Natural childbirth can cause pelvic injuries that typically resolve. But up to 15% of women sustain pelvic injuries that do not heal, according to a study published in the American Journal of Obstetrics and Gynecology. Researchers from the University of Michigan in Ann Arbor are using musculoskeletal magnetic resonance imaging (MSK-MRI) fluid sensitive sequences to identify pelvic injuries and to follow a patient’s recovery.
Over the past ten years, special sequences in MSK-MRI have been shown to offer advantages over other types of imaging techniques for the study of deep bony and soft-tissue changes. Because fluid-sensitive sequences have the best combined specificity and sensitivity for revealing areas of injury and edema, they are the recommended diagnostic imaging procedure for stress injuries, such as those sustained from sports-related activities.
The University of Michigan added MSK-MRI fluid-sensitive sequences to its protocol of anatomical MRI sequences to better characterize the full scope of possible injuries and pattern of recover after researchers started conducting a study of levator ani (LA) muscle injury following vaginal birth. The additional MRI sequences show increased signal indicating edema in bone,
matched linear signal changes in bone that indicate a fracture, and/ Increased signal that indicates edema in muscle. It is also easier to identify detection of tears and their magnitude with the use of fluid sensitive sequences.
Because MSK-MRI fluid sensitive sequences are not commonly used for childbirth related injuries, lead author Janis Miller, Ph.D., an associate professor at the University of Michigan School of Nursing, and colleagues conducted a retrospective study to describe the occurrence, recovery, and consequences of musculoskeletal (MSK) injuries in women at risk for childbirth-related pelvic floor injury at first vaginal birth. They wanted to identify and report on the occurrence and severity of bony and levator ani (LA) injuries observed in high risk patients, and how the magnitude of tissue trauma relates to clinical consequences in the first eight months postpartum.
Their research was a subset of the Evaluating Maternal Recovery from Labor and Delivery (EMRLD) study, a longitudinal cohort study following up primiparous women with a recent history of childhood. Data was collected from participants approximately seven weeks after a first vaginal birth and eight months later. The analysis of this study was based on a cohort of 68 high risk women who had MRI scans at these follow-up times. However, nine of the women did not have fluid-sensitive sequences during their eight month scan, leaving a total of 59 women who had complete scans each time.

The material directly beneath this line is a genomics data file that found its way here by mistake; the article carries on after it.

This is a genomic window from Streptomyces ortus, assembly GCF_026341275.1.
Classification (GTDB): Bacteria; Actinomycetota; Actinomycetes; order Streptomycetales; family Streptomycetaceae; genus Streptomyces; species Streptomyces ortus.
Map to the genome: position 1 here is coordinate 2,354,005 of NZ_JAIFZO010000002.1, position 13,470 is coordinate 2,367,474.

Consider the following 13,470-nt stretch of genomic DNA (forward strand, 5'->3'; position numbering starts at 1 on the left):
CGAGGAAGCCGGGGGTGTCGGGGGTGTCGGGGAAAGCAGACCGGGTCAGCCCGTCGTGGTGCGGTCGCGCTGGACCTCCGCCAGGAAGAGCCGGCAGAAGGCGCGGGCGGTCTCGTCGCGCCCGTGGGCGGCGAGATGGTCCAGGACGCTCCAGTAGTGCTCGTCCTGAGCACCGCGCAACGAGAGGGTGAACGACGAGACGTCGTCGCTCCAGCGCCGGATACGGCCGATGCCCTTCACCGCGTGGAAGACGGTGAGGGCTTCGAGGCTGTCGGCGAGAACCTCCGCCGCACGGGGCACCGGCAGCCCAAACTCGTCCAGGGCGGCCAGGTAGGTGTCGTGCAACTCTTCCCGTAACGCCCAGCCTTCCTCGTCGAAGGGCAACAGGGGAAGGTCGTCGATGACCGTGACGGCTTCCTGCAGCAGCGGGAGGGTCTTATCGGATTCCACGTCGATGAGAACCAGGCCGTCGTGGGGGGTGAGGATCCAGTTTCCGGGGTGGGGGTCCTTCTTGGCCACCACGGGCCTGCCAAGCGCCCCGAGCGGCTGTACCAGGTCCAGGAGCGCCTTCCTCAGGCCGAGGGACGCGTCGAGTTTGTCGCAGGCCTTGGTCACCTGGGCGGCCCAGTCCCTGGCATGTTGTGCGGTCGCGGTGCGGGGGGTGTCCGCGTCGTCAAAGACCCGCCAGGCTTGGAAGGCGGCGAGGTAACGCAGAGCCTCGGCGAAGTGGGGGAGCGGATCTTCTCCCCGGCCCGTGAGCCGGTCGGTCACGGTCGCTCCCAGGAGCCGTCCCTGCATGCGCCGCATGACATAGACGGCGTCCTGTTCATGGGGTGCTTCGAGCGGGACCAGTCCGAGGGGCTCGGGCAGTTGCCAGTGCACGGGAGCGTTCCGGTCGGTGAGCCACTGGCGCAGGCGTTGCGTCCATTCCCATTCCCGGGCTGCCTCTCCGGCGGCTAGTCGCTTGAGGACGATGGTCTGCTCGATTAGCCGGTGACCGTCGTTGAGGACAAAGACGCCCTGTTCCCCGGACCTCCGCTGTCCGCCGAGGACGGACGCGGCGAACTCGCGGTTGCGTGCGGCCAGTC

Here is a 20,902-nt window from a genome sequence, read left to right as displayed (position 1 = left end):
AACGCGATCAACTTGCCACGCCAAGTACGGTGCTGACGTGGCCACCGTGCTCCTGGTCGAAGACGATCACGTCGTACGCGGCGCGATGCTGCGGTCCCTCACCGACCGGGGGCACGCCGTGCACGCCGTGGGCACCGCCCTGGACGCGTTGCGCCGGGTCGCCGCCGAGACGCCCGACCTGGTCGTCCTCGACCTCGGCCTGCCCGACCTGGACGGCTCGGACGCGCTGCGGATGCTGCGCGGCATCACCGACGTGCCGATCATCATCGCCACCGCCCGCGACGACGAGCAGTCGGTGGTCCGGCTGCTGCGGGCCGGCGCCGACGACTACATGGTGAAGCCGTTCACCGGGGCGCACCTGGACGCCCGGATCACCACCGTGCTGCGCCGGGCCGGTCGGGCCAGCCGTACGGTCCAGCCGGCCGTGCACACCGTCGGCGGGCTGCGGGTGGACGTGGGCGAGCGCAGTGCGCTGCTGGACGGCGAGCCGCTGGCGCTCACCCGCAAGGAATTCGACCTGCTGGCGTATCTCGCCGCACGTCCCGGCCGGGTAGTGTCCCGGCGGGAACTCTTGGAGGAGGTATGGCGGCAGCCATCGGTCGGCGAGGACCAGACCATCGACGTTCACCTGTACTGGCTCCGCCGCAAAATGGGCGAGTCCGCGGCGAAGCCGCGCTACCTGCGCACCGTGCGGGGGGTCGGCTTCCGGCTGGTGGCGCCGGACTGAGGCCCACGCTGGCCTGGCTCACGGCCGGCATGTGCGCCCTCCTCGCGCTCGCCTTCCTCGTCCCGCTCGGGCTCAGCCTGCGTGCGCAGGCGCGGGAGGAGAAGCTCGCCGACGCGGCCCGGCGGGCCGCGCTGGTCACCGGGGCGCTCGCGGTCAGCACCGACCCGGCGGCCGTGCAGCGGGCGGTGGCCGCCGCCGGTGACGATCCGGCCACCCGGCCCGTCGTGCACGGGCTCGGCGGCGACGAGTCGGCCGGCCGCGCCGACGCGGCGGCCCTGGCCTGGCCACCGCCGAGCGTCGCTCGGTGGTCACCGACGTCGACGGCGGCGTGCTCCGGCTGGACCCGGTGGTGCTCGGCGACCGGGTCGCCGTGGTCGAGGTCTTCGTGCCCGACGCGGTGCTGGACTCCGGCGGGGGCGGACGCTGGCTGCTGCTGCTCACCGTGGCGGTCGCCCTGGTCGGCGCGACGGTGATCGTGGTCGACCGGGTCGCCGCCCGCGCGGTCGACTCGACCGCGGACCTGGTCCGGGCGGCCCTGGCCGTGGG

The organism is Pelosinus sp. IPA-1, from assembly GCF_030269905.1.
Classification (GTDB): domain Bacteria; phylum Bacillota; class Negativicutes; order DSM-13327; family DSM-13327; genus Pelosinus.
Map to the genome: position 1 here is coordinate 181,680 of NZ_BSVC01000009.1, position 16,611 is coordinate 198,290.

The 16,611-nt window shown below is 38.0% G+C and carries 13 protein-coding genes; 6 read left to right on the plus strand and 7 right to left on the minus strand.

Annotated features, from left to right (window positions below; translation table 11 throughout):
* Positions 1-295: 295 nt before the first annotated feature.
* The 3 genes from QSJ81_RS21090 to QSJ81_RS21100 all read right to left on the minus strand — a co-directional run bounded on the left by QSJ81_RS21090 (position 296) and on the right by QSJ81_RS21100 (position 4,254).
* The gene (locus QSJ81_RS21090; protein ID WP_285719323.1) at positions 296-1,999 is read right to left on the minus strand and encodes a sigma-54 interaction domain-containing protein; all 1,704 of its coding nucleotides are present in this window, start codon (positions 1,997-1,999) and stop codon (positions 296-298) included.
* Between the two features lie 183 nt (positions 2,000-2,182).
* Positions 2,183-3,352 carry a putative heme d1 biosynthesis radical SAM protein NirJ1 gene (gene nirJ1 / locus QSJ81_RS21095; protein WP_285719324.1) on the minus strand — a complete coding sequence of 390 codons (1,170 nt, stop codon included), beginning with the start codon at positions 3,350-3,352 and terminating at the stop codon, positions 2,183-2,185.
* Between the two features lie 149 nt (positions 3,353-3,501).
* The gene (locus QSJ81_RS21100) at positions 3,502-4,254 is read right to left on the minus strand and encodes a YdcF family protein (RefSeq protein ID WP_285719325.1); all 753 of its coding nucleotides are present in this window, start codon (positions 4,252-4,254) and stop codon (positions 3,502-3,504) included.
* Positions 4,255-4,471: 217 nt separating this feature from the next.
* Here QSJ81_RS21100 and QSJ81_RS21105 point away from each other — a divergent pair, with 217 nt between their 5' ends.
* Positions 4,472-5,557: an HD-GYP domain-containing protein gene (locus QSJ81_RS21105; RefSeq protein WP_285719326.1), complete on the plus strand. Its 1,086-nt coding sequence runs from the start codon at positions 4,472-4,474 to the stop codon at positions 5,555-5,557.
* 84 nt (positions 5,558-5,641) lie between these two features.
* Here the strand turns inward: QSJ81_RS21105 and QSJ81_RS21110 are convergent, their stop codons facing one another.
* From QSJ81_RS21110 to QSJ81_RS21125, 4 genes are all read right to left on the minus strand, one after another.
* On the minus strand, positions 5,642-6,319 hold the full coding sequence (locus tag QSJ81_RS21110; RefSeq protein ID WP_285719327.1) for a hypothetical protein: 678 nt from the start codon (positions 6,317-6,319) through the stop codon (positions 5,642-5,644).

The MRIs were reviewed by two board-certified fellowship-trained MSK radiologists who were blinded to details of an individual woman’s birth data and risk category. Standard MSK-MRI radiology grading categories were used to evaluate edema and fractures in bone and muscle injuries. Bone marrow edema, pubic bone fractures in the cortical or trabecular bone, LA edema, and LA discontinuity of muscle observed as loss if visible muscle (indicating muscle tear) were evaluated.
The findings showed that seven weeks’ postpartum, 90% of the 59 women had LA muscle edema, 66% had pubic bone marrow edema, 41% had low-grade or greater LA tear, and 29% had subcortical fracture. The researchers reported that the magnitude of LA muscle tear did not substantially change by eight months postpartum, with 89% having the same magnitude of levator injury. However, LA muscle edema and bone injuries showed total or near total resolution.
“We cannot rely on clinical examination to intuit the full spectrum of MSK issues associated with higher-risk birth. In select women, MSK-MRI may be warranted clinically, since MSK-MRI can provide the full spectrum of MSK injuries….The role of MSK-MRI in evaluation of postpartum women could be expanded into situations of unexplained or prolonged pain after delivery, nonrecoverable ability to contract the LA, or non-resolving postpartum pelvic organ descent,” the authors wrote.
While MSK-MRI scans are usually used for sports medicine, they make sense to use with patients who have high-risk factors of muscle tear. Childbirth is as traumatic as many endurance sports. “If an athlete sustained a similar injury in the field, she’d be in an MRI machine in an instant,” commented Miller in a press release about the study published December 1st. “We’re not saying that every woman who gives burth needs an MRI nor that women should not do Kegel exercises. A key point is that if a woman is sensing that she has delayed recovery or unusual symptoms….she should see a specialist.”
MSK- MRI detects lingering bone and levator ani injuries from vaginal childbirth delivery. Appl Radiol.